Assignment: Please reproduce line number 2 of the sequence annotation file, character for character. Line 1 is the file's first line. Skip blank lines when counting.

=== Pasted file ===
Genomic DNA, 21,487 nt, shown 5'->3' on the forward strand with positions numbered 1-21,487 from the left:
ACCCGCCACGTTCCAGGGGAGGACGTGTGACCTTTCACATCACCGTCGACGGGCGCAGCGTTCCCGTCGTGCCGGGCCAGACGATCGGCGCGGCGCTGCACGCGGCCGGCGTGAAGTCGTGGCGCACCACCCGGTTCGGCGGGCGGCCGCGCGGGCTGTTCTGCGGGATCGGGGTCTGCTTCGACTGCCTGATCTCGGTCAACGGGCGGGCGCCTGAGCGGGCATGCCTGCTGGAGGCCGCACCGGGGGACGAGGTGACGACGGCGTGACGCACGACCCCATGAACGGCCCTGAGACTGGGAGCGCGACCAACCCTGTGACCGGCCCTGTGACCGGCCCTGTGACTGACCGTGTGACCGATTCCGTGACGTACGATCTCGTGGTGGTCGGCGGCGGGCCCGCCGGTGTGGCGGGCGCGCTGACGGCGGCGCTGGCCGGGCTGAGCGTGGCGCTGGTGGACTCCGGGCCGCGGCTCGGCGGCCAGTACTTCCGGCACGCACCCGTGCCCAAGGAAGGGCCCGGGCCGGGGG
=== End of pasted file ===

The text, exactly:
ACCCGCCACGTTCCAGGGGAGGACGTGTGACCTTTCACATCACCGTCGACGGGCGCAGCGTTCCCGTCGTGCCGGGCCAGACGATCGGCGCGGCGCTGCACGCGGCCGGCGTGAAGTCGTGGCGCACCACCCGGTTCGGCGGGCGGCCGCGCGGGCTGTTCTGCGGGATCGGGGTCTGCTTCGACTGCCTGATCTCGGTCAACGGGCGGGCGCCTGAGCGGGCATGCCTGCTGGAGGCCGCACCGGGGGACGAGGTGACGACGGCGTGACGCACGACCCCATGAACGGCCCTGAGACTGGGAGCGCGACCAACCCTGTGACCGGCCCTGTGACCGGCCCTGTGACTGACCGTGTGACCGATTCCGTGACGTACGATCTCGTGGTGGTCGGCGGCGGGCCCGCCGGTGTGGCGGGCGCGCTGACGGCGGCGCTGGCCGGGCTGAGCGTGGCGCTGGTGGACTCCGGGCCGCGGCTCGGCGGCCAGTACTTCCGGCACGCACCCGTGCCCAAGGAAGGGCCCGGGCCGGGGG